The portfolio construction implications of using various smart beta fundamentals and the fundamental-classification persistence of stocks
Thesis (MBA)--Stellenbosch University, 2018.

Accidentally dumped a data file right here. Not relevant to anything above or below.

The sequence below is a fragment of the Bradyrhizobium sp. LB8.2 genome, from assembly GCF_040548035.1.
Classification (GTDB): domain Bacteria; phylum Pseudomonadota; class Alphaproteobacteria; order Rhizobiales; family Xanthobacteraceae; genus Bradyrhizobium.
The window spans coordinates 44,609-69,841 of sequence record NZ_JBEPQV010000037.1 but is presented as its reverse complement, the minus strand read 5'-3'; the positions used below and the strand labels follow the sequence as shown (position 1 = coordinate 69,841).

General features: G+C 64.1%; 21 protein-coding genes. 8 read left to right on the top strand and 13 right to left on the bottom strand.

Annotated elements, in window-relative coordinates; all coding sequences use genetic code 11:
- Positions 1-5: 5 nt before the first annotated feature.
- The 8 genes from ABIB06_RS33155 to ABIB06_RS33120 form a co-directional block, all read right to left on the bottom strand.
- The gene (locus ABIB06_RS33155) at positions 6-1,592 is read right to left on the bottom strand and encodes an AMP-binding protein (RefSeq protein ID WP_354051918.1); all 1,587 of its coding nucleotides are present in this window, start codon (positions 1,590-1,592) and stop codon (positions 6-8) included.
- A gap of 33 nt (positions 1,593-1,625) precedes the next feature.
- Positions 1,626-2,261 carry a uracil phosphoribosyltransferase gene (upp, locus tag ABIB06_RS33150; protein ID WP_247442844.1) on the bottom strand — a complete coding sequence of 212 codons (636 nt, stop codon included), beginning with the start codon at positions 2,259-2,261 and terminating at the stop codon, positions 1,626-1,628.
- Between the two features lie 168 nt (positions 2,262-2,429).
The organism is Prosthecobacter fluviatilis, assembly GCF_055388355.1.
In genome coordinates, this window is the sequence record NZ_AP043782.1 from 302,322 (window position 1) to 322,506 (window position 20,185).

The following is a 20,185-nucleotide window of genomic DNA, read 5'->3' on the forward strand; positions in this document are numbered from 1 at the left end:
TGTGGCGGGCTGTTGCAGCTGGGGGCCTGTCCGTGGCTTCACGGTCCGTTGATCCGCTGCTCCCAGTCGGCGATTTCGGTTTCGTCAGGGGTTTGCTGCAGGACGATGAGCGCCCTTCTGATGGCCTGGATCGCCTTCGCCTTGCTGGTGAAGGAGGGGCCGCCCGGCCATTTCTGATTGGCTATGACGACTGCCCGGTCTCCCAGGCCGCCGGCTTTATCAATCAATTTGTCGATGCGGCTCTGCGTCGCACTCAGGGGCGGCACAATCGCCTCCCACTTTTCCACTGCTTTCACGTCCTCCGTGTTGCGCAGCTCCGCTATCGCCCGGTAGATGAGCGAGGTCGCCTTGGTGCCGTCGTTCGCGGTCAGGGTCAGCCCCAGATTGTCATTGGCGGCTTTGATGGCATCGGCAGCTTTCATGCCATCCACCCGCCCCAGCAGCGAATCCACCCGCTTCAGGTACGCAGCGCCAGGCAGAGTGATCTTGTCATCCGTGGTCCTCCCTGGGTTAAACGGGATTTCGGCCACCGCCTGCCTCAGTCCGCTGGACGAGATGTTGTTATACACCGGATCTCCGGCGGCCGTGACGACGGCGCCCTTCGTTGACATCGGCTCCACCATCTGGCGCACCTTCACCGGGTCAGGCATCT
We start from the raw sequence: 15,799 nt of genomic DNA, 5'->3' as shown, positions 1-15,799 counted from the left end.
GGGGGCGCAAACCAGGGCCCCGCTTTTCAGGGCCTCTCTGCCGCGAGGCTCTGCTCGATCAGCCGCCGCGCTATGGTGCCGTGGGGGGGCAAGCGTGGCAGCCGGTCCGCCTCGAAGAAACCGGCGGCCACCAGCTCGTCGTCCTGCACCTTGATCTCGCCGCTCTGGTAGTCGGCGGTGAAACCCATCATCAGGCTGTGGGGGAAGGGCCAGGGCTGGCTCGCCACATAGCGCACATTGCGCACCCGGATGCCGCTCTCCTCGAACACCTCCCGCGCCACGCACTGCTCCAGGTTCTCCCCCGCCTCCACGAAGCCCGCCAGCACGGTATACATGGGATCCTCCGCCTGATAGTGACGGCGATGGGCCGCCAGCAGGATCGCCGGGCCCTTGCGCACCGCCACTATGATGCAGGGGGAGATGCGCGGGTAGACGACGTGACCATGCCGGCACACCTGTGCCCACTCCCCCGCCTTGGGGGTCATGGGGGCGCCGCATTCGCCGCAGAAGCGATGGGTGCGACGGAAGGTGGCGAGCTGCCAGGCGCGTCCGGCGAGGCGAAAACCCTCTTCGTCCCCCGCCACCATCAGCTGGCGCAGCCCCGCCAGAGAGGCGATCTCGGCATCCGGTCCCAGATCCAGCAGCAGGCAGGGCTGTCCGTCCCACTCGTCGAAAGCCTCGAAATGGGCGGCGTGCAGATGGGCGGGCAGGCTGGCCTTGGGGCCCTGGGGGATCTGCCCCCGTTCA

ENGLISH SUMMARY : South African investors have been slow to adopt the smart beta investment style as a new investment vehicle compared to their counterparts in the rest of the world. This predisposition towards smart beta is probably because of its lack of a successful track record and transparency (Cox, 2014). This study attempted to provide insight into both the portfolio construction characteristics of local smart beta funds and the classification persistence of stocks using various fundamental factors. Six established fundamental factors, namely value, profitability, momentum, investment, liquidity and high yield, were selected to simulate six single- and two multifactor smart beta portfolios. The ‘winner’ and ‘loser’ portfolios of each factor were analysed both separately and in combination with each other. One multifactor portfolio applied an equal-weighting to factors by using the equally weighted multifactor fund (EWMF), while the other portfolio was constructed to assign a bigger weighting to factors that recently performed well, using the fundamental factor performance history weighted (FFPHW). A ten-year history was used and the 100 largest stocks listed on the Johannesburg Stock Exchange (JSE) on a monthly basis were eligible to be included in the selection of 30 winner and loser stock portfolios. The FFPHW contributes to the existing body of knowledge on constructing smart beta portfolios. The FFPHW methodology was implemented to test the potential of adding value when assigning weights to fundamental factors based on their individual prior performance. The FFPHW strategy was tested against the SWIX and managed to produce an annualised 2.9 per cent market-adjusted abnormal after-cost return over a ten-year period. Against expectation, the equal-weighted strategy significantly outperformed the FFPHW portfolio by achieving an annualised 6.2 per cent market-adjusted abnormal after-cost return. Assigning equal weights to individual fundamental factors in a multifactor portfolio is therefore preferred. The individual fundamental factors that drive returns in the two multifactor portfolios were also tested. Similar to Hou, Xue and Zhang (2016), the profitability factor proved to be a dominating driving force of returns in the multifactor portfolios. The momentum fundamental factor also proved to be a significant driver of returns, which is in contrast with what Van Heerden (2014) reported. The investment and liquidity fundamental factors proved to have limited investment value as they failed to consistently identify the potential outperforming stocks. An analysis of the relationships that may hold between i) net returns, ii) portfolio churn and iii) classification persistence under various portfolio rebalancing strategies was conducted to provide insights into the practical implications of constructing smart beta fund portfolios. A decreasing marginal benefit of return was found for extending the periods between portfolio rebalancing activities. Quarterly rebalancing proved to be the optimal rebalancing strategy as it captures short-lived profits before the stock prices mean-revert. The classification persistence of stocks was also analysed. Classification persistence is defined as the probability of a stock persisting under its existing winner (buy), neutral or loser (sell) classification for the following period given that it already persisted for four, five or six months. The classification persistence of stocks proved to be extremely high once the stock has already persisted for at least four months. No significant difference in the classification persistence of stocks across various sectors could be noted. The winner portfolios, however, proved to display lower classification persistence than the loser portfolios. So-called ‘bad’ stocks are therefore more likely to remain ‘bad’ than ‘good’ stocks are to remain ‘good’. Even though the study found that smart beta offered investors a profitable long-term strategy over a ten year period of 2007 - 2016, smart beta strategies struggled to outperform the SWIX from 2012 onwards. Overall, the study concluded that the costs involved in executing portfolio decisions did not outweigh the benefits, that winner and loser portfolios did not change very often, and that the fundamental factor interaction provided additional investment value.
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